The not-so-level playing field

Originally published in the Dalhousie Gazette. Halifax, NS.

January, 2012.

As she checks off the “disabled” box on yet another job application, Stephanie Berry wonders what her honesty will cost her.

After four months of handing out what seems to be an endless stream of resumés and cover letters, Berry, 25, has yet to receive a call for an interview.

And with her Employment Insurance about to expire, her time is running out. She knows it’s a difficult time for anyone to get a job, she says, so she hesitates to point the finger to discrimination.

Berry has been visually impaired since she was a toddler. Now her degenerative condition has left her with only two per cent of her vision and three degrees of peripheral vision out of a possible 150.

Ironically, she studied employment equity practices throughout her master’s degree in education counseling psychology. But the reality of unfair hiring practices is hitting home as she once again hands out a batch of resumés.

“Some employers worry about hiring someone who has a severe visual impairment like myself. They worry about how their clients will react and how it will affect their business,” she says.

“I don’t think a lot of those employment equity policies are really being followed the way that they were meant to be followed. Companies just have one because it’s the politically correct thing to do.”

Since her graduation from the University of New Brunswick, Berry has applied to jobs at the provincial department of community services, the IWK, Capital Health, the non-profit sector, banks and endless businesses. She’s even applied to a few research assistant positions at Dalhousie, but with no luck.

At Dal she was fortunate enough to get an informational interview with the human resources department. She says the best advice she got there was to “continue to look at the website for job opportunities.”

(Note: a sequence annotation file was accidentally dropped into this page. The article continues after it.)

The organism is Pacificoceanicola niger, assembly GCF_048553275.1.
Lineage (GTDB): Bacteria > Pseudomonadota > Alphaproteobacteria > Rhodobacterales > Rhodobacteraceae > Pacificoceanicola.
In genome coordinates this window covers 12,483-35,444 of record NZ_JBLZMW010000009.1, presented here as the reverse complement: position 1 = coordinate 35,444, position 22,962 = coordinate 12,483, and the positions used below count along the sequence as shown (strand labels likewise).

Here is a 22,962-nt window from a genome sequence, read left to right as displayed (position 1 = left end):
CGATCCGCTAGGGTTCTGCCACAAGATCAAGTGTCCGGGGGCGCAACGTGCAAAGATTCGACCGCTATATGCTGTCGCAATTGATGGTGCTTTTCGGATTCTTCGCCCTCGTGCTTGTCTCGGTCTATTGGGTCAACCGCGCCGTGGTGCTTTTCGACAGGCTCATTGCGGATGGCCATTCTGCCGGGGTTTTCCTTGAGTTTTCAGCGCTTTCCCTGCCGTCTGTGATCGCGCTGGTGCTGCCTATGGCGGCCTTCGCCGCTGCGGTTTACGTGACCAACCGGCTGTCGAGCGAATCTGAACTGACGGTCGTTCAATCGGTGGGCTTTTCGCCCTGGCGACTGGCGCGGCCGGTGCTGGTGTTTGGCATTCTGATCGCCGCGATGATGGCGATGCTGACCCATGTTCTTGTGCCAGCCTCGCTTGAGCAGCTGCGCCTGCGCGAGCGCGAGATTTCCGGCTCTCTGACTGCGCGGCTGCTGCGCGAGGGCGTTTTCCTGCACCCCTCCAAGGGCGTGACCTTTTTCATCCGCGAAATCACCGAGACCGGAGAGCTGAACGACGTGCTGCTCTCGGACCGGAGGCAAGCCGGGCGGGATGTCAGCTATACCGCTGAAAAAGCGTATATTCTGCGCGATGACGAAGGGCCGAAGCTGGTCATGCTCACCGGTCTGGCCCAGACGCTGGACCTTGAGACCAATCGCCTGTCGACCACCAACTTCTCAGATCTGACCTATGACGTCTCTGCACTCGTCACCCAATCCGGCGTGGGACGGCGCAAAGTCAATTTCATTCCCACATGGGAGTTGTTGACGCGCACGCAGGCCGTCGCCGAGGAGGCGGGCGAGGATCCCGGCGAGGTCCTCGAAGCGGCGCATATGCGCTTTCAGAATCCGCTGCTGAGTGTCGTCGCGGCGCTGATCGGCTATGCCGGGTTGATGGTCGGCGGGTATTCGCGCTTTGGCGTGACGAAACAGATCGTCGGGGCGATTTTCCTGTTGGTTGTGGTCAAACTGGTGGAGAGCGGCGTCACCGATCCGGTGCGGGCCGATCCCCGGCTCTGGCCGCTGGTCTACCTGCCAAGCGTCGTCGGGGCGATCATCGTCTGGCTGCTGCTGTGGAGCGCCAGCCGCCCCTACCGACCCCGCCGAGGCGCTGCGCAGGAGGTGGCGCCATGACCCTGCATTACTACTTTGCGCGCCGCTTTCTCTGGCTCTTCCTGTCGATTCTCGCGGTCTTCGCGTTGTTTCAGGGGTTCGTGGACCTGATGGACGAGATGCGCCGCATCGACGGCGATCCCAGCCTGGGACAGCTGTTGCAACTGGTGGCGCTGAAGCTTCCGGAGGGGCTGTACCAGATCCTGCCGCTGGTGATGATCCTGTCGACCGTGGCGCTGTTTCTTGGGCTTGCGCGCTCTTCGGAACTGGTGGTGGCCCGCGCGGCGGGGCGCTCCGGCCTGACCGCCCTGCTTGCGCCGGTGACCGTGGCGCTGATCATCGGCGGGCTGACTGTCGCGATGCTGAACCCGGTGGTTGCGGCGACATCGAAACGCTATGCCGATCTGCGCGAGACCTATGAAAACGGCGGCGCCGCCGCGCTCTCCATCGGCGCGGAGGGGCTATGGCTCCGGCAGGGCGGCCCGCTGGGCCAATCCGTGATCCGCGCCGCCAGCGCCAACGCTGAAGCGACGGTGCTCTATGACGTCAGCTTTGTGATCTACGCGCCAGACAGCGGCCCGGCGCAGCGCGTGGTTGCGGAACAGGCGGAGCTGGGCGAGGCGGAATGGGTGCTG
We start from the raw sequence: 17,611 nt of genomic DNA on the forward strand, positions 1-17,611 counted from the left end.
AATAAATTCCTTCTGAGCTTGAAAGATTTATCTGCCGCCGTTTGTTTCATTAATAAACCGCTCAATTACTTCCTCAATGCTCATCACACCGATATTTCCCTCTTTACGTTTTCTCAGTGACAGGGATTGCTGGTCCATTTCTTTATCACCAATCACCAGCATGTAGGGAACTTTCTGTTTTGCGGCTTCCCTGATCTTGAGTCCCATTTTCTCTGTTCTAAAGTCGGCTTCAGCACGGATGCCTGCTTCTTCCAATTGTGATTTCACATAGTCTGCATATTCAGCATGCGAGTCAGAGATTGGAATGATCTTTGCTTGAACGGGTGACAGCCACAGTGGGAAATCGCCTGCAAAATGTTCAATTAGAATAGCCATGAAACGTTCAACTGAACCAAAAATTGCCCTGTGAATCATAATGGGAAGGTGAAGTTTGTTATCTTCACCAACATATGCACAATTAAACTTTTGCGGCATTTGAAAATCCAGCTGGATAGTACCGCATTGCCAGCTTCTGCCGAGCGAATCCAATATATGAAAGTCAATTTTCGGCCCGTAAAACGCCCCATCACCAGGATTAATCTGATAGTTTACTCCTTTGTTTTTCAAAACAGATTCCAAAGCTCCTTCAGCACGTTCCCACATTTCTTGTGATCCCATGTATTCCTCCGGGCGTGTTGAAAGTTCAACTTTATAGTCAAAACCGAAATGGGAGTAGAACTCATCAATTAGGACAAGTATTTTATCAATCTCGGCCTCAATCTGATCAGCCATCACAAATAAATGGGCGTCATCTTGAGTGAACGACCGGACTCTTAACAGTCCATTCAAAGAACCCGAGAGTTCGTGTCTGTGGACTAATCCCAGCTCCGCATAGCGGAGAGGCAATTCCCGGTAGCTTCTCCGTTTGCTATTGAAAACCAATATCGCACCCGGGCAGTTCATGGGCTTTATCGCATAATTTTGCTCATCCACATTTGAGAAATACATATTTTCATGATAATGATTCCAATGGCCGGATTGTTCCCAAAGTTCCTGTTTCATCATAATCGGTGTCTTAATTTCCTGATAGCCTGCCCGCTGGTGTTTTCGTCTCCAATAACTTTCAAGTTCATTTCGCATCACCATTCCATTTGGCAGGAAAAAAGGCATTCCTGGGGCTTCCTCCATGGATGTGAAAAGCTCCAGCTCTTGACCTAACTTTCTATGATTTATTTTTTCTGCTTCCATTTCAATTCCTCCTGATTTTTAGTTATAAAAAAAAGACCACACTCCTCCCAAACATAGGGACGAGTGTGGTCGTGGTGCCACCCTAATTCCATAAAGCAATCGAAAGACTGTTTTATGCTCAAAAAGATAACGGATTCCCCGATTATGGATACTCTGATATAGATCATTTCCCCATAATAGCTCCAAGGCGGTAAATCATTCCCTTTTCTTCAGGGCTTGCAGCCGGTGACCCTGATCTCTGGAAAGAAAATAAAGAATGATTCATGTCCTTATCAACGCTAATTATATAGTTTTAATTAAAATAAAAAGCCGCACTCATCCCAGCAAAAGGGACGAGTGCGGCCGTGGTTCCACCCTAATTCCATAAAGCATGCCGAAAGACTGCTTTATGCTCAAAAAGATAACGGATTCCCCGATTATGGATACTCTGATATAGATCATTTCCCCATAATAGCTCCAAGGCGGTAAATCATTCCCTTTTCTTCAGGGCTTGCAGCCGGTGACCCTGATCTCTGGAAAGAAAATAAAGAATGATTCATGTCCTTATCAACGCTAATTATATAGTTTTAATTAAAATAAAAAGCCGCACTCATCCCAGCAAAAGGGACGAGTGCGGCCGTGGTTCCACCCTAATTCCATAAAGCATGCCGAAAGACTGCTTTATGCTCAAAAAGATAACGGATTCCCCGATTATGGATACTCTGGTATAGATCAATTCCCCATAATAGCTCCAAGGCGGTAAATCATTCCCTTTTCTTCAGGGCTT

She was told that while human resources was keen to accommodate for her disability once she was hired, it was really the departments themselves that would be doing the hiring.

Lindie Colp-Rutley is the equity analyst at the Office of Human Rights, Equity and Harassment Prevention at Dal. She makes sure the university is in full compliance with the federal Employment Equity Act, in order to receive federal grants.

However, she says that several groups, such as visible minorities, aboriginal and disabled persons are still underrepresented at Dal. Her statistics come from a census that requires staff and faculty to self-identify.

“We have lots of activities from recruitment through to promotion in the workplace to not only encourage hiring of those groups so we are more representative of the workforce, but to have them fully participate at Dalhousie,” says Colp-Rutley.

Berry says she is actually a speedy typist and can use a computer better than most. Through a screen reader program called JAWS, her computer will read out to her whatever is on the webpage. JAWS can be adapted to most computer programs, but the employer must take the initiative to look for compatibility.

Websites pose a challenge to the program, though. They can be fully or partially accessible, or not at all.

Berry, who faces this frustration every day, says she would love to see laws in place that require websites to be accessible in the same way that public buildings are required to be accessible.

For now though, she is still looking for jobs in Halifax.

“If I can qualify for social assistance, then I might go on that for a month or two while I keep frantically applying for jobs,” she says. But she has already begun to apply for jobs outside of the city.

“I really want to make Halifax my home, though.”

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The not-so-level playing field

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